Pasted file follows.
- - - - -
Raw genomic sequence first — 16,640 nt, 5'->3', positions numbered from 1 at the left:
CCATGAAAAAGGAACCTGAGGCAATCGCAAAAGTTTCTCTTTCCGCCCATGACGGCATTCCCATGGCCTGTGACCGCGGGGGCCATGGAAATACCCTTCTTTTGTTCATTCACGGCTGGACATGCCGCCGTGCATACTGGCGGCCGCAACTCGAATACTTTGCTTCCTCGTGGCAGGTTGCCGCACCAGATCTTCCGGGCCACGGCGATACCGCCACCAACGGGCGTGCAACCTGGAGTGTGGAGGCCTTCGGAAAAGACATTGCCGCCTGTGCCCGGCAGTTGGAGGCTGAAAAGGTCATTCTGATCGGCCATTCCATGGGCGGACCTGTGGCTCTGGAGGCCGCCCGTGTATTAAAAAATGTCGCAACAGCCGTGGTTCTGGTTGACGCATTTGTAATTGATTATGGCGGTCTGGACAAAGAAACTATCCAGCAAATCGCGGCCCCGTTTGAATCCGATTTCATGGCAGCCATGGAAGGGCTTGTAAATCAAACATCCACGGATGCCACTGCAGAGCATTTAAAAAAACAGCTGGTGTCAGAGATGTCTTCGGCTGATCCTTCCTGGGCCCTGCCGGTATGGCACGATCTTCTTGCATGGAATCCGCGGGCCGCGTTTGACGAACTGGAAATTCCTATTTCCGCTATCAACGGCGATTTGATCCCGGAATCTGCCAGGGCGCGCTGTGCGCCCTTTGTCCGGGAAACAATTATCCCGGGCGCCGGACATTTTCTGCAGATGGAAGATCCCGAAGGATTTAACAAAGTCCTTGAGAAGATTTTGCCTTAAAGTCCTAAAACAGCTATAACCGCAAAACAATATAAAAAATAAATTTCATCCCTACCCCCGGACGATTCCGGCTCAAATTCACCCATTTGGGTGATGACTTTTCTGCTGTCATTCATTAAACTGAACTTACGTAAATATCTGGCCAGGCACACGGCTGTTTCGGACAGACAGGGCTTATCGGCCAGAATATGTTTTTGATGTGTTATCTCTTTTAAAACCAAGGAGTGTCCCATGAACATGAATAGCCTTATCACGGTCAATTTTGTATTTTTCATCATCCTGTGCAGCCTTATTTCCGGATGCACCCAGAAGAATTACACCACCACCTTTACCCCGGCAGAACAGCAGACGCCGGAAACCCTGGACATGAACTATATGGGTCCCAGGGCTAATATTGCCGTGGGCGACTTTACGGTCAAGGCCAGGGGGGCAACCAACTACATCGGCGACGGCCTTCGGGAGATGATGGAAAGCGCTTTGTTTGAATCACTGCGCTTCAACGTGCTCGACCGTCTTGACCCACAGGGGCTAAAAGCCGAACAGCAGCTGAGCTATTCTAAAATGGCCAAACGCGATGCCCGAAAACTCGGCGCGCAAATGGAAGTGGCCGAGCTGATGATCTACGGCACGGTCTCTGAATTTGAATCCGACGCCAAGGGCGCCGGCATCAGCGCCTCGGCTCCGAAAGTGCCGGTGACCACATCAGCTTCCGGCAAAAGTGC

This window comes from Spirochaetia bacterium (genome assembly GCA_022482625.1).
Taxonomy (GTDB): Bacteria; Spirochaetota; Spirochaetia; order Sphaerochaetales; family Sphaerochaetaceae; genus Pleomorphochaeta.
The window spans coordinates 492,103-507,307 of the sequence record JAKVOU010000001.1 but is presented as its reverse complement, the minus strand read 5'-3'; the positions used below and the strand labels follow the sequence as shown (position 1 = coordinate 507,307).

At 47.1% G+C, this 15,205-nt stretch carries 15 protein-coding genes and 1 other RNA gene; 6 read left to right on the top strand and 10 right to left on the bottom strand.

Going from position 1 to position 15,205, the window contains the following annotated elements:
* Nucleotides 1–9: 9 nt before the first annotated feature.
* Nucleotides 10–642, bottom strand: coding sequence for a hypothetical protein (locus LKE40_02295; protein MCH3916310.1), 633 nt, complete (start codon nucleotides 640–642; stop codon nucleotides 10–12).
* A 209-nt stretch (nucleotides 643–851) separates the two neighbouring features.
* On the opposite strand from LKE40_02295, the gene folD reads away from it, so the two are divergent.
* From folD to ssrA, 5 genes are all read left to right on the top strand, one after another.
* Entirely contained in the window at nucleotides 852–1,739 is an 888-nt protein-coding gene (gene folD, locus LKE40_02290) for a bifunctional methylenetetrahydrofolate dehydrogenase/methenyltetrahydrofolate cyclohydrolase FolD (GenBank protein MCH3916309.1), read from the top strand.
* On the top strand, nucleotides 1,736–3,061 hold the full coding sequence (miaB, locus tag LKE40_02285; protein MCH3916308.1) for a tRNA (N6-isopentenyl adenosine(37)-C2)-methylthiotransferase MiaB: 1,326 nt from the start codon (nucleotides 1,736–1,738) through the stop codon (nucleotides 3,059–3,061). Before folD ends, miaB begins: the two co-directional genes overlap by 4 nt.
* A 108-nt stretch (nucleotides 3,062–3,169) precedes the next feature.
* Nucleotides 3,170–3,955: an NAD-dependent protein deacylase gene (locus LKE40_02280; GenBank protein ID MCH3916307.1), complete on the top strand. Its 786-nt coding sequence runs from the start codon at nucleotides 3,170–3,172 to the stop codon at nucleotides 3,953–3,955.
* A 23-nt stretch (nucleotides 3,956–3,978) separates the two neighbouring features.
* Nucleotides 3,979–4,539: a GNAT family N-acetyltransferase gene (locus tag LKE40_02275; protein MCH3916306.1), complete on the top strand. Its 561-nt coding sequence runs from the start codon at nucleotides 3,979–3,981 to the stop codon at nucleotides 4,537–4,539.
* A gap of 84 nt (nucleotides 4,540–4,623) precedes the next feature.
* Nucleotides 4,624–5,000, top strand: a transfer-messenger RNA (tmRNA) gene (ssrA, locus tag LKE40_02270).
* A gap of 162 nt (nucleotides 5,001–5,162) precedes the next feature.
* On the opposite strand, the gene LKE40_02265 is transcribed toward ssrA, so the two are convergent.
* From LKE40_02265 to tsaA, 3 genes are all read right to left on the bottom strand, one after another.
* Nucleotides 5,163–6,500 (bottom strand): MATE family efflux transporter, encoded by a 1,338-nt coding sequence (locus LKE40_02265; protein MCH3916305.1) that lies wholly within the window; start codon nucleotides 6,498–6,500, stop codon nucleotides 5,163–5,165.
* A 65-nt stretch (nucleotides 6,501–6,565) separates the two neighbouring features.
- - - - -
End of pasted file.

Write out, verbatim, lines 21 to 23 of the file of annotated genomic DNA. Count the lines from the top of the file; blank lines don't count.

* A gap of 162 nt (nucleotides 5,001–5,162) precedes the next feature.
* On the opposite strand, the gene LKE40_02265 is transcribed toward ssrA, so the two are convergent.
* From LKE40_02265 to tsaA, 3 genes are all read right to left on the bottom strand, one after another.